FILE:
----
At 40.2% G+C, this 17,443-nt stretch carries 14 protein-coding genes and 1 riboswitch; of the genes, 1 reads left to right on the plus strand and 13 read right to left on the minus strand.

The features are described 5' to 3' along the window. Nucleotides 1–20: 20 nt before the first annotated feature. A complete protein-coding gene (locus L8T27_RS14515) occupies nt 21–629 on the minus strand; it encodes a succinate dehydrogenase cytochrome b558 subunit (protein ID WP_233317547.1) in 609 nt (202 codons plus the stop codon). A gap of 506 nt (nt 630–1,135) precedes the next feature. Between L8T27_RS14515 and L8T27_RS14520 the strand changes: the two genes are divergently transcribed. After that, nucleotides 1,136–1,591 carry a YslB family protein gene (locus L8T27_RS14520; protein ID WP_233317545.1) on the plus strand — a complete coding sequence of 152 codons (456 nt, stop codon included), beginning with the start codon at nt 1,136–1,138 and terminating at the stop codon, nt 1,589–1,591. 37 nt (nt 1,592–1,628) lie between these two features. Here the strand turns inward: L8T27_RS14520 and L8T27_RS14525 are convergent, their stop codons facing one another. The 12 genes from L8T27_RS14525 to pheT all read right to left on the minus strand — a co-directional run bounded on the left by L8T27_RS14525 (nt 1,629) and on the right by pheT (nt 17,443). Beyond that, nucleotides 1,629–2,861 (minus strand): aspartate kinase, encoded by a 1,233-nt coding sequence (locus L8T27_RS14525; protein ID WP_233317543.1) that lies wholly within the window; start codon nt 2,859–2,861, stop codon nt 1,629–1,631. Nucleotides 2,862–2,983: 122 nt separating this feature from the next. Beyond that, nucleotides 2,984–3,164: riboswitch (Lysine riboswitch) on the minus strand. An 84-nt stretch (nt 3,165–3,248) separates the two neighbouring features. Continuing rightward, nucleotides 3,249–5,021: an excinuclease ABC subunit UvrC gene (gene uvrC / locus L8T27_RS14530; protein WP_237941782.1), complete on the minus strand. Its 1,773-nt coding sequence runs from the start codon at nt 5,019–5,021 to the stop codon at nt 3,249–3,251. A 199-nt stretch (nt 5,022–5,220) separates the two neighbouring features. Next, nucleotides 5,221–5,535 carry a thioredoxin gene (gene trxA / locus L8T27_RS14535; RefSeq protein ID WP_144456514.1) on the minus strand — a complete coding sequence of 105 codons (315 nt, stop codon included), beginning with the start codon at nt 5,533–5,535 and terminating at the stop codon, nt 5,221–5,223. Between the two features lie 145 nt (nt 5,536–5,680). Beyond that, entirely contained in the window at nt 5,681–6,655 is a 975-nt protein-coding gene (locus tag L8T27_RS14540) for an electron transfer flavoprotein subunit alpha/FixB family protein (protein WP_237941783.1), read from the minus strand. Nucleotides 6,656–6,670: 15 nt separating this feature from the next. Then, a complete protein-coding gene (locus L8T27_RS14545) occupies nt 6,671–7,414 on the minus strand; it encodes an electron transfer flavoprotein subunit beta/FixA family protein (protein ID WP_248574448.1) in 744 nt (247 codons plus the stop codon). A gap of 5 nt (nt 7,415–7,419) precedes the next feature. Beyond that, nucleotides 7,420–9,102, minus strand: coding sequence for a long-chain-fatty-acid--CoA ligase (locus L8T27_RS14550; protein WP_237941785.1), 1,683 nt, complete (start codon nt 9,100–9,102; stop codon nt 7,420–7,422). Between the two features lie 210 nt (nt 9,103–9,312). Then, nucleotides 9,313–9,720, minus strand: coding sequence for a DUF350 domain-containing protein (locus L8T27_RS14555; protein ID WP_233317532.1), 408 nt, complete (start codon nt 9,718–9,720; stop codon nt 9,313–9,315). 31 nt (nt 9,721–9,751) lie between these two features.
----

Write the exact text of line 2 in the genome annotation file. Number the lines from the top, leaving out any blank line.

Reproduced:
The features are described 5' to 3' along the window. Nucleotides 1–20: 20 nt before the first annotated feature. A complete protein-coding gene (locus L8T27_RS14515) occupies nt 21–629 on the minus strand; it encodes a succinate dehydrogenase cytochrome b558 subunit (protein ID WP_233317547.1) in 609 nt (202 codons plus the stop codon). A gap of 506 nt (nt 630–1,135) precedes the next feature. Between L8T27_RS14515 and L8T27_RS14520 the strand changes: the two genes are divergently transcribed. After that, nucleotides 1,136–1,591 carry a YslB family protein gene (locus L8T27_RS14520; protein ID WP_233317545.1) on the plus strand — a complete coding sequence of 152 codons (456 nt, stop codon included), beginning with the start codon at nt 1,136–1,138 and terminating at the stop codon, nt 1,589–1,591. 37 nt (nt 1,592–1,628) lie between these two features. Here the strand turns inward: L8T27_RS14520 and L8T27_RS14525 are convergent, their stop codons facing one another. The 12 genes from L8T27_RS14525 to pheT all read right to left on the minus strand — a co-directional run bounded on the left by L8T27_RS14525 (nt 1,629) and on the right by pheT (nt 17,443). Beyond that, nucleotides 1,629–2,861 (minus strand): aspartate kinase, encoded by a 1,233-nt coding sequence (locus L8T27_RS14525; protein ID WP_233317543.1) that lies wholly within the window; start codon nt 2,859–2,861, stop codon nt 1,629–1,631. Nucleotides 2,862–2,983: 122 nt separating this feature from the next. Beyond that, nucleotides 2,984–3,164: riboswitch (Lysine riboswitch) on the minus strand. An 84-nt stretch (nt 3,165–3,248) separates the two neighbouring features. Continuing rightward, nucleotides 3,249–5,021: an excinuclease ABC subunit UvrC gene (gene uvrC / locus L8T27_RS14530; protein WP_237941782.1), complete on the minus strand. Its 1,773-nt coding sequence runs from the start codon at nt 5,019–5,021 to the stop codon at nt 3,249–3,251. A 199-nt stretch (nt 5,022–5,220) separates the two neighbouring features. Next, nucleotides 5,221–5,535 carry a thioredoxin gene (gene trxA / locus L8T27_RS14535; RefSeq protein ID WP_144456514.1) on the minus strand — a complete coding sequence of 105 codons (315 nt, stop codon included), beginning with the start codon at nt 5,533–5,535 and terminating at the stop codon, nt 5,221–5,223. Between the two features lie 145 nt (nt 5,536–5,680). Beyond that, entirely contained in the window at nt 5,681–6,655 is a 975-nt protein-coding gene (locus tag L8T27_RS14540) for an electron transfer flavoprotein subunit alpha/FixB family protein (protein WP_237941783.1), read from the minus strand. Nucleotides 6,656–6,670: 15 nt separating this feature from the next. Then, a complete protein-coding gene (locus L8T27_RS14545) occupies nt 6,671–7,414 on the minus strand; it encodes an electron transfer flavoprotein subunit beta/FixA family protein (protein ID WP_248574448.1) in 744 nt (247 codons plus the stop codon). A gap of 5 nt (nt 7,415–7,419) precedes the next feature. Beyond that, nucleotides 7,420–9,102, minus strand: coding sequence for a long-chain-fatty-acid--CoA ligase (locus L8T27_RS14550; protein WP_237941785.1), 1,683 nt, complete (start codon nt 9,100–9,102; stop codon nt 7,420–7,422). Between the two features lie 210 nt (nt 9,103–9,312). Then, nucleotides 9,313–9,720, minus strand: coding sequence for a DUF350 domain-containing protein (locus L8T27_RS14555; protein ID WP_233317532.1), 408 nt, complete (start codon nt 9,718–9,720; stop codon nt 9,313–9,315). 31 nt (nt 9,721–9,751) lie between these two features.